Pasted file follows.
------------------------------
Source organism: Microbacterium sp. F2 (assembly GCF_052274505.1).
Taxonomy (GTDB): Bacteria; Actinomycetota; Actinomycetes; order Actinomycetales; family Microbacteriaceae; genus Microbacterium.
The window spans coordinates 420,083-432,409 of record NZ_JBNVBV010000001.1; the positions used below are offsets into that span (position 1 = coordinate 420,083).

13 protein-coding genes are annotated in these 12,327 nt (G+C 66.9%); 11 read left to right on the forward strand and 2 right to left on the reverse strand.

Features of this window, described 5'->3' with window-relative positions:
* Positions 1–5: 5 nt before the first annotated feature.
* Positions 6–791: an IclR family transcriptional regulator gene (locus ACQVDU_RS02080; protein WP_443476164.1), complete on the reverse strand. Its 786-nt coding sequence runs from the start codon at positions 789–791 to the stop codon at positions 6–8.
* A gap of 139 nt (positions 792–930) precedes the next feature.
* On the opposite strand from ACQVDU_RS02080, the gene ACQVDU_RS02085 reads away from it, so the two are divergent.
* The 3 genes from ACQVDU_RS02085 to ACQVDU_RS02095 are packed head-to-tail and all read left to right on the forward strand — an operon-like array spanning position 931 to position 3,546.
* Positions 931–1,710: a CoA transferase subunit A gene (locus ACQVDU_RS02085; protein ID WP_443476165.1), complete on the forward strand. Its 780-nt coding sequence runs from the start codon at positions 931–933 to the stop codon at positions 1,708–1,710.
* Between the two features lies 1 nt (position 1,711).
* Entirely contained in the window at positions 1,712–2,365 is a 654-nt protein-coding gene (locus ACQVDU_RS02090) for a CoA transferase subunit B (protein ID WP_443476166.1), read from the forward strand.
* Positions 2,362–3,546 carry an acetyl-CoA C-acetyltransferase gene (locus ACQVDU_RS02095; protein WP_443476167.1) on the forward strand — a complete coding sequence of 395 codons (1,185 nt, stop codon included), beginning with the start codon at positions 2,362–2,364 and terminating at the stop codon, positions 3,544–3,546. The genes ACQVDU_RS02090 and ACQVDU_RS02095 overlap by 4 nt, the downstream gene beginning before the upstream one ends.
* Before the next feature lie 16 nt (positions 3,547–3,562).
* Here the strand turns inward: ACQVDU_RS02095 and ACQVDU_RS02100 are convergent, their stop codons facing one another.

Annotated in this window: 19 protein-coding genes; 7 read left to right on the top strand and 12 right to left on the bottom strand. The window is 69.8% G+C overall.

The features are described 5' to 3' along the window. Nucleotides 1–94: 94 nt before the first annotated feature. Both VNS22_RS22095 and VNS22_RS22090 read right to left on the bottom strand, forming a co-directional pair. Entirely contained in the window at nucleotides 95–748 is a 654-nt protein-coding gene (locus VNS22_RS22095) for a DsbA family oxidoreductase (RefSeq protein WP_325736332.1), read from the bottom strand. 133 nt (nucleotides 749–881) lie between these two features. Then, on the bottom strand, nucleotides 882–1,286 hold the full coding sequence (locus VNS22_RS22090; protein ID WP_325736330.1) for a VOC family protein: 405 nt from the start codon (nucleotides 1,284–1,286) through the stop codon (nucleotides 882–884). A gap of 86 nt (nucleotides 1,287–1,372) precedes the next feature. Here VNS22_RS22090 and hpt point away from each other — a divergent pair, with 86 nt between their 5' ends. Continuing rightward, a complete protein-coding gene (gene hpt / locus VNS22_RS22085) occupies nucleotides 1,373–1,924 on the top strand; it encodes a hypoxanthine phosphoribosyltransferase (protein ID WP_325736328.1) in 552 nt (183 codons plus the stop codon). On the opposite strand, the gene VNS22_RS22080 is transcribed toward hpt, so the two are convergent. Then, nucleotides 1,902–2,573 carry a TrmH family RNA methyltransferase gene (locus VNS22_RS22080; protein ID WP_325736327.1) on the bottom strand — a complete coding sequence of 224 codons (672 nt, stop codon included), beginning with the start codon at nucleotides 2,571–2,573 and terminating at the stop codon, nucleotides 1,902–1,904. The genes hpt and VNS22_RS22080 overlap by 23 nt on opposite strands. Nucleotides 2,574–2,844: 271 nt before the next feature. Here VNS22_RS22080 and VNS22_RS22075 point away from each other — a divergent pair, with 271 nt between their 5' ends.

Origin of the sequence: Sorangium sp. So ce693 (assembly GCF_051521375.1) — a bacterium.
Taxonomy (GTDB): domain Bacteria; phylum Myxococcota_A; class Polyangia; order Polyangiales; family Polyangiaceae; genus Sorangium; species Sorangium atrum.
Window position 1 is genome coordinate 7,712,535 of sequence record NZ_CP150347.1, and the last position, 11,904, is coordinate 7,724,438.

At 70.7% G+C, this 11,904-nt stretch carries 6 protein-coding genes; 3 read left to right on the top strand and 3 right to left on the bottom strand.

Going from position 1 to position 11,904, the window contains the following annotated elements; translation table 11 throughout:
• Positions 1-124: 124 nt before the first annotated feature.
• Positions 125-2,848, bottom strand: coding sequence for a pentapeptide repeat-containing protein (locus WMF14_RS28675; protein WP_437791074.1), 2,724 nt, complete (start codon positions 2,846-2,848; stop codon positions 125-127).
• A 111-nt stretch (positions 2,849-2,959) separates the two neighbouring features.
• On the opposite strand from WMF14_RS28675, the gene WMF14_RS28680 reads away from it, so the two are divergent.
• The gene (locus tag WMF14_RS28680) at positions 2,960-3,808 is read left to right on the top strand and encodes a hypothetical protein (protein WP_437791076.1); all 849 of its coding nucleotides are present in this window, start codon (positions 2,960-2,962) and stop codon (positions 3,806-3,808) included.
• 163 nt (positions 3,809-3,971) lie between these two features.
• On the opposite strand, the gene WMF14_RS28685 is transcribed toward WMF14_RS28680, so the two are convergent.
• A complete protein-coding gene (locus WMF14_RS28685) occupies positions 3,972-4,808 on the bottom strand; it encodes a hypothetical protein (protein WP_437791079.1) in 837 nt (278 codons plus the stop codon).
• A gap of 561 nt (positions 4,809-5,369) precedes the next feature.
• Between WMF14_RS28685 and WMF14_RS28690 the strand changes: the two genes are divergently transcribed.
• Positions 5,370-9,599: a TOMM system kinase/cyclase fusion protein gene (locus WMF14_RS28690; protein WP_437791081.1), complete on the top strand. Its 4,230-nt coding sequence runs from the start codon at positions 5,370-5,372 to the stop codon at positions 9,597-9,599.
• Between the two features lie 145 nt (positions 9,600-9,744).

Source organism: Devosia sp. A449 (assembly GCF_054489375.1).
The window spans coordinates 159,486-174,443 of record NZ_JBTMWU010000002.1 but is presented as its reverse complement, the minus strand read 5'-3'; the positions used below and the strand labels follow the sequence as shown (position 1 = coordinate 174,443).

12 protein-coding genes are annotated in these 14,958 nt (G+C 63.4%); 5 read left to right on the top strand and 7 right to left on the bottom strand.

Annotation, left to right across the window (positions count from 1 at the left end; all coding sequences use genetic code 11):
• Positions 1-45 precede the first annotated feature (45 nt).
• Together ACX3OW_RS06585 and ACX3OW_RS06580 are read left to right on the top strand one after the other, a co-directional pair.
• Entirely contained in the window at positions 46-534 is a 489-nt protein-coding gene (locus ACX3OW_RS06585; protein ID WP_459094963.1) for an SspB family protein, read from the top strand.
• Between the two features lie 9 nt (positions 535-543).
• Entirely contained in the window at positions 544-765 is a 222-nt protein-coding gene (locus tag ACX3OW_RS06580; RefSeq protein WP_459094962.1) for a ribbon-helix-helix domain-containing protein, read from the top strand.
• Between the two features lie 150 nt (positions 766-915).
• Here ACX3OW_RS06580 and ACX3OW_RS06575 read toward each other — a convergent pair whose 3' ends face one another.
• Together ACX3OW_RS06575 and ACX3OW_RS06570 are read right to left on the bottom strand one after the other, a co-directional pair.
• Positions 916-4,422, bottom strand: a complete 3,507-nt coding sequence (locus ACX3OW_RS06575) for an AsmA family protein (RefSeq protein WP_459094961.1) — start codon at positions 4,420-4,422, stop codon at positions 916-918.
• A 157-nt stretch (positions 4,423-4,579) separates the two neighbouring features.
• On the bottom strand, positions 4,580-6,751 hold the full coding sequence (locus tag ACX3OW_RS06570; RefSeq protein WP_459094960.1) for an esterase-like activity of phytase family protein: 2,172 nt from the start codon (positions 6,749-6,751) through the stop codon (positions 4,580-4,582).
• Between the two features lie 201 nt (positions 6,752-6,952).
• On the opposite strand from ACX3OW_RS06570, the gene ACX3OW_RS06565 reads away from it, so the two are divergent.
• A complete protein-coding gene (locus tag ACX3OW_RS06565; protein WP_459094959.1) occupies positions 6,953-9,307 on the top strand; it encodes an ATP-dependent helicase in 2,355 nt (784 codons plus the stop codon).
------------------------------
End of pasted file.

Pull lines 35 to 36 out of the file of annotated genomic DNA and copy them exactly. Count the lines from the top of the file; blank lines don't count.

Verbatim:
• Between the two features lie 145 nt (positions 9,600-9,744).

Source organism: Devosia sp. A449 (assembly GCF_054489375.1).